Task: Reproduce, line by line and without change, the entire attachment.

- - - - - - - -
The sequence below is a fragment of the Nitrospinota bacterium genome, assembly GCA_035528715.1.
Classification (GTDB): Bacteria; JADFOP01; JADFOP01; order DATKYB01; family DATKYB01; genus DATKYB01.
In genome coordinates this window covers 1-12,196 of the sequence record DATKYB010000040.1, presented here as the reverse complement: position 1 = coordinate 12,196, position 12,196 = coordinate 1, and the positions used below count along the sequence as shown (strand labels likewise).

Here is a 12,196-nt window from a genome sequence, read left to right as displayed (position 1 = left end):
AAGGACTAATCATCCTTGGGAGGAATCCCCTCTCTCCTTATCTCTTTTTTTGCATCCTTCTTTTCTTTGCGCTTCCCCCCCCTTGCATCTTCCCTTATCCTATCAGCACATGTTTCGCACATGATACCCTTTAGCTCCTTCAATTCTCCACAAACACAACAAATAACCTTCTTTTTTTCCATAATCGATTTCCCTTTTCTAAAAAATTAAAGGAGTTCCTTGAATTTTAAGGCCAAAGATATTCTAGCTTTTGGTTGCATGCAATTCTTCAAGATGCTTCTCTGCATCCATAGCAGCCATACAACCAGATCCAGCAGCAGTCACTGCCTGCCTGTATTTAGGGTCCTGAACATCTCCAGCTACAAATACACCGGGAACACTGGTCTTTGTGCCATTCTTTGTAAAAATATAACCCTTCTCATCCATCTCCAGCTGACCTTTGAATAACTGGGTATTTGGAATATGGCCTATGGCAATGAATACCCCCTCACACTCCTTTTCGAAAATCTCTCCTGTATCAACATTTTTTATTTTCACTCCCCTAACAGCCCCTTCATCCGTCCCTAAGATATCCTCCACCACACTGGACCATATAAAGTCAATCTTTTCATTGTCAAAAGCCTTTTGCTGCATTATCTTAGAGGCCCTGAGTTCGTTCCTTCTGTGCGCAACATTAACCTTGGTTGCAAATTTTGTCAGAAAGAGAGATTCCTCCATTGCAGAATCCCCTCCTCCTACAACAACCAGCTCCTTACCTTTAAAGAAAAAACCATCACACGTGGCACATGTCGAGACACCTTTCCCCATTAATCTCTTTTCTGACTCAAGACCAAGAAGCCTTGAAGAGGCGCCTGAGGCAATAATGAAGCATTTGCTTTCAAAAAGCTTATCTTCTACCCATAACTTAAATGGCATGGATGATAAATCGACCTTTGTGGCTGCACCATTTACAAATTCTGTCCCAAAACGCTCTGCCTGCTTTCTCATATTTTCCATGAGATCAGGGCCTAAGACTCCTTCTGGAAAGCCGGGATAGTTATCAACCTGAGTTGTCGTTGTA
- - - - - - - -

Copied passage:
The sequence below is a fragment of the Nitrospinota bacterium genome, assembly GCA_035528715.1.
Classification (GTDB): Bacteria; JADFOP01; JADFOP01; order DATKYB01; family DATKYB01; genus DATKYB01.
In genome coordinates this window covers 1-12,196 of the sequence record DATKYB010000040.1, presented here as the reverse complement: position 1 = coordinate 12,196, position 12,196 = coordinate 1, and the positions used below count along the sequence as shown (strand labels likewise).

Here is a 12,196-nt window from a genome sequence, read left to right as displayed (position 1 = left end):
AAGGACTAATCATCCTTGGGAGGAATCCCCTCTCTCCTTATCTCTTTTTTTGCATCCTTCTTTTCTTTGCGCTTCCCCCCCCTTGCATCTTCCCTTATCCTATCAGCACATGTTTCGCACATGATACCCTTTAGCTCCTTCAATTCTCCACAAACACAACAAATAACCTTCTTTTTTTCCATAATCGATTTCCCTTTTCTAAAAAATTAAAGGAGTTCCTTGAATTTTAAGGCCAAAGATATTCTAGCTTTTGGTTGCATGCAATTCTTCAAGATGCTTCTCTGCATCCATAGCAGCCATACAACCAGATCCAGCAGCAGTCACTGCCTGCCTGTATTTAGGGTCCTGAACATCTCCAGCTACAAATACACCGGGAACACTGGTCTTTGTGCCATTCTTTGTAAAAATATAACCCTTCTCATCCATCTCCAGCTGACCTTTGAATAACTGGGTATTTGGAATATGGCCTATGGCAATGAATACCCCCTCACACTCCTTTTCGAAAATCTCTCCTGTATCAACATTTTTTATTTTCACTCCCCTAACAGCCCCTTCATCCGTCCCTAAGATATCCTCCACCACACTGGACCATATAAAGTCAATCTTTTCATTGTCAAAAGCCTTTTGCTGCATTATCTTAGAGGCCCTGAGTTCGTTCCTTCTGTGCGCAACATTAACCTTGGTTGCAAATTTTGTCAGAAAGAGAGATTCCTCCATTGCAGAATCCCCTCCTCCTACAACAACCAGCTCCTTACCTTTAAAGAAAAAACCATCACACGTGGCACATGTCGAGACACCTTTCCCCATTAATCTCTTTTCTGACTCAAGACCAAGAAGCCTTGAAGAGGCGCCTGAGGCAATAATGAAGCATTTGCTTTCAAAAAGCTTATCTTCTACCCATAACTTAAATGGCATGGATGATAAATCGACCTTTGTGGCTGCACCATTTACAAATTCTGTCCCAAAACGCTCTGCCTGCTTTCTCATATTTTCCATGAGATCAGGGCCTAAGACTCCTTCTGGAAAGCCGGGATAGTTATCAACCTGAGTTGTCGTTGTA